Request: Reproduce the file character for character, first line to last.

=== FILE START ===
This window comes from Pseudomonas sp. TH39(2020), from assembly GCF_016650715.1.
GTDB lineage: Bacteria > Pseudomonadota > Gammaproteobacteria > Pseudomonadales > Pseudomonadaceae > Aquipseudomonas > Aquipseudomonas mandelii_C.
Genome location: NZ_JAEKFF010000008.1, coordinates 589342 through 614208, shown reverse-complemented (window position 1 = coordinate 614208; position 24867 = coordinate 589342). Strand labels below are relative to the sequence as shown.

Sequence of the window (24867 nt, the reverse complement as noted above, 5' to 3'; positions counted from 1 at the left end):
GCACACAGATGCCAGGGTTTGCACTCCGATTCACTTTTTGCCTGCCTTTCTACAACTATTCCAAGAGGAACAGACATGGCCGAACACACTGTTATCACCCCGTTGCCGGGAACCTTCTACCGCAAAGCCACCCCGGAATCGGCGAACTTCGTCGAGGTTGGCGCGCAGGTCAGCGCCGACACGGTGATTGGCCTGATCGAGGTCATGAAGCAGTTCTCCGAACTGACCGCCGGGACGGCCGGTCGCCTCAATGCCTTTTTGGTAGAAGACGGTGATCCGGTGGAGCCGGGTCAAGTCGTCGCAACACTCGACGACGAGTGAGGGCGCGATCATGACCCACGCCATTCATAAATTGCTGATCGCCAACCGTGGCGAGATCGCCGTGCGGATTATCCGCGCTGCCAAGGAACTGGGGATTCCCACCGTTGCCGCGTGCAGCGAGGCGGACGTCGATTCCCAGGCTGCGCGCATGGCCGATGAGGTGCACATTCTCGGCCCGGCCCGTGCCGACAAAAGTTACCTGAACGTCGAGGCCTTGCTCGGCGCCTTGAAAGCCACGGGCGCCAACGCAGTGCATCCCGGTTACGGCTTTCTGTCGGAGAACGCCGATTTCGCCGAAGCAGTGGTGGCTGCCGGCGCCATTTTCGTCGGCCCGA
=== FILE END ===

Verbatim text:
This window comes from Pseudomonas sp. TH39(2020), from assembly GCF_016650715.1.
GTDB lineage: Bacteria > Pseudomonadota > Gammaproteobacteria > Pseudomonadales > Pseudomonadaceae > Aquipseudomonas > Aquipseudomonas mandelii_C.
Genome location: NZ_JAEKFF010000008.1, coordinates 589342 through 614208, shown reverse-complemented (window position 1 = coordinate 614208; position 24867 = coordinate 589342). Strand labels below are relative to the sequence as shown.

Sequence of the window (24867 nt, the reverse complement as noted above, 5' to 3'; positions counted from 1 at the left end):
GCACACAGATGCCAGGGTTTGCACTCCGATTCACTTTTTGCCTGCCTTTCTACAACTATTCCAAGAGGAACAGACATGGCCGAACACACTGTTATCACCCCGTTGCCGGGAACCTTCTACCGCAAAGCCACCCCGGAATCGGCGAACTTCGTCGAGGTTGGCGCGCAGGTCAGCGCCGACACGGTGATTGGCCTGATCGAGGTCATGAAGCAGTTCTCCGAACTGACCGCCGGGACGGCCGGTCGCCTCAATGCCTTTTTGGTAGAAGACGGTGATCCGGTGGAGCCGGGTCAAGTCGTCGCAACACTCGACGACGAGTGAGGGCGCGATCATGACCCACGCCATTCATAAATTGCTGATCGCCAACCGTGGCGAGATCGCCGTGCGGATTATCCGCGCTGCCAAGGAACTGGGGATTCCCACCGTTGCCGCGTGCAGCGAGGCGGACGTCGATTCCCAGGCTGCGCGCATGGCCGATGAGGTGCACATTCTCGGCCCGGCCCGTGCCGACAAAAGTTACCTGAACGTCGAGGCCTTGCTCGGCGCCTTGAAAGCCACGGGCGCCAACGCAGTGCATCCCGGTTACGGCTTTCTGTCGGAGAACGCCGATTTCGCCGAAGCAGTGGTGGCTGCCGGCGCCATTTTCGTCGGCCCGA